7 Things You Must Know About Alaskan Malamute
The Alaskan Malamute is a strong nordic dog breed that has origins in Siberia. Its name indicates their Alaskan heritage but these dogs came from the Siberian north alongside people that settled modern-day Alaska. They have been developed and bred into the breed we know and love today in the Alaskan region by the nomadic tribe by the name of Mahlemuts. Their original purpose was to haul heavy loads and help their tribe in hunting and fishing activities. They also slept with their people and kept them warm with their thick fur.
These dogs love the “pack” life and their human family usually takes that role. They love being included in every possible activity their family does. If they somehow get excluded, they will demonstrate and show how unhappy they are.
They are very active and this breed played a huge role in the far north. Alaskan Malamutes are quite famous as a breed but at the start of writing about them, we weren’t too familiar with them in general so we decided to look at this breed more closely and find out some interesting facts. Here is a list of things we found out and wanted to share about these dogs.
1. The resemblance to a wolf
The first question that comes to our mind when thinking about this breed is how closely related to wolves are they exactly? We are used to seeing these dogs in Hollywood movies playing wolf roles and it is only natural that a lot of us think these two animals are somehow related. There was a lot of speculation that this breed came to life by crossbreeding wolves and dogs but that is not true. They do have a wolf-like appearance but so do other Nordic breeds such as Husky or Russian Laika. This is a unique dog breed that is not a wolf-hybrid nor was it created that way.
The settlers that came with these dogs to Alaska were Inuit people by the name of Mahlemuts. They were the first ones that bred these dogs and used them for hunting, fishing, and sled dog duties. One of the most important features that these people wanted to create in a dog breed was its ability to work under extreme weather conditions and thanks to that type of selective breeding, these dogs now have a thick, double coat that helped them survive extreme Alaskan winters. It is interesting that their coat also shields them during summer from extreme heat.
3. Gold Rush nearly killed them
This is quite interesting and surprising. Alaska is one of the richest regions in natural resources such as oil and gold and at the beginning of the 19th century, a lot of people started moving there in search of gold. To work as efficiently as possible, they wanted to have strong working dogs with them so they adopted the strong, native Alaskan dog breed that they later started mixing with imported, southern dog breeds. The crossbreeding was so bad that it nearly drove the Alaskan Malamutes to extinction. Luckily, in the far north-west, the Mahlemut tribe had a fairly isolated life and their dogs remained pureblooded. That is one of the biggest reasons why this breed was named in the honor of the Mahlemut tribe.
4. Racing dogs
The Alaskan Malamute has the appearance of a great sled dog. Contrary to popular belief, they are not used often for those kinds of activities. Similar to the Siberian Huskies, these dogs have a build and the temperament that every great sled dog breed should have but the only issue is their size. They are too large to have great results in mushing competitions so they are mostly used for weight pulling or to compete in dog agility trials.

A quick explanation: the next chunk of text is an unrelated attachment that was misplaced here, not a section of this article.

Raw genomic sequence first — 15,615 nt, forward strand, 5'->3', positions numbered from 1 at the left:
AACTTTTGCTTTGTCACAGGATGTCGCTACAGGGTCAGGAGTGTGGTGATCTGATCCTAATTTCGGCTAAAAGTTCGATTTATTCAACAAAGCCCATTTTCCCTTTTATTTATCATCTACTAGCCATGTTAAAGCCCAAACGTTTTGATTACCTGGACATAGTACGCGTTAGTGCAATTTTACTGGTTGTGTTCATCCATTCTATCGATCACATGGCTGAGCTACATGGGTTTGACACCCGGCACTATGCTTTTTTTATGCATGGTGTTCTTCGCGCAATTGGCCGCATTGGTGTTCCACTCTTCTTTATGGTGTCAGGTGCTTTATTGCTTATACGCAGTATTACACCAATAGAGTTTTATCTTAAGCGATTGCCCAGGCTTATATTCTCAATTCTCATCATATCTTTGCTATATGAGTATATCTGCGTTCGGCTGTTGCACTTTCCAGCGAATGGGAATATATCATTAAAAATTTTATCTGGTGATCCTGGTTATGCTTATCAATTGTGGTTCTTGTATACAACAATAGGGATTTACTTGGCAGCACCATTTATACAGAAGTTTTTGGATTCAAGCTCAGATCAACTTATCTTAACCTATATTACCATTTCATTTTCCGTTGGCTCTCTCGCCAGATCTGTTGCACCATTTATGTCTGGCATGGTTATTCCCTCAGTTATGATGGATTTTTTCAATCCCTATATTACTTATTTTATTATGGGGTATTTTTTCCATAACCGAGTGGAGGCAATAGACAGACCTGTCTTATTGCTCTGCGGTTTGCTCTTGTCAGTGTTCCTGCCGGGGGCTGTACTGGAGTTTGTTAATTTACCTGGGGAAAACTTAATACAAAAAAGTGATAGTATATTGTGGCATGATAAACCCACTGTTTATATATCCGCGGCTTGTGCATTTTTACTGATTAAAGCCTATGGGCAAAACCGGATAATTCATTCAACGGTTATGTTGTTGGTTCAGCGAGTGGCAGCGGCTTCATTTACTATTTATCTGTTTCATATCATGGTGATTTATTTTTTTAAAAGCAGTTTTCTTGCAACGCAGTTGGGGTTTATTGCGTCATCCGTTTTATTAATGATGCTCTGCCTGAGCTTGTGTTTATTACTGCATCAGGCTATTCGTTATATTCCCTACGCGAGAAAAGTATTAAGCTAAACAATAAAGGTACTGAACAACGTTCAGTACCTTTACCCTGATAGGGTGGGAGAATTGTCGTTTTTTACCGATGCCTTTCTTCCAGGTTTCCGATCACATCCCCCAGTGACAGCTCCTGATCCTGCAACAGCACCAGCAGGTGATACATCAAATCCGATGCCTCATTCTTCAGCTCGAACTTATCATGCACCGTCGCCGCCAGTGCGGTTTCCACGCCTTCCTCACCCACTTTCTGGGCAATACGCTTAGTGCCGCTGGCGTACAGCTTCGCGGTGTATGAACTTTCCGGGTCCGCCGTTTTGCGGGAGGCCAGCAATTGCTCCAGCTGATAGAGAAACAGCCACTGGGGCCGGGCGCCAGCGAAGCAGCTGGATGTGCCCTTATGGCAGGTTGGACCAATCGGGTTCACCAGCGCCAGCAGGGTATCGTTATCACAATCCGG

They are large, strong, endurable, and have great stamina and these characteristics are all combined with extremely well-adapted senses.
5. Highly adaptable Malamutes
This is an extremely resilient dog breed that came to life and had to work in extreme weather conditions and temperatures. Snowstorms in Alaska are known for their brutality and wind chill can kill a grown man in under an hour. These dogs can survive temperatures that reach -70 degrees thanks to their adaptations to those kinds of conditions. Alaskan Malamutes have an extremely thick and dense double coat that leaves their body isolated from the outside conditions. Even their tails have thick fur and they use their fluffy tails to shield their face from wind and other weather conditions.
6. Surprising temperament
As most of the primitive dog breeds, Alaskan Malamutes also love to be a part of the pack. When their human family takes the role of the pack, they will be extremely loyal, friendly, and lovable with them (their owners need to take the position of the pack leader or your life can become difficult). These dogs usually get pretty well with children and other pets although they can be prone to dominant behavior, as do many other primitive breeds. They aren’t the fastest learners and can get bored with training pretty fast, but once they learn how to perform a trick or obey a command, they will know it their whole life.
7. Master of shedding
As we already mentioned, these dogs had to develop double coats to insulate them properly from extreme conditions of the Alaskan wilderness. Having such a thick coat means that they have a huge amount of hair that they shed twice a year during the shedding season (fall and spring). The surprising thing is that these dogs shed extremely quickly and at that time they will blow their whole undercoat. You could easily fill three or more average-sized grocery bags. The amount of hair is staggering.
Alaskan Malamutes are one of the most interesting, lovable, loyal, beautiful dogs out there and we hope you learned something new about them. We certainly found a new dose of respect for this impressive breed that is nicknamed “the king of Alaska”.
World Dog Finder team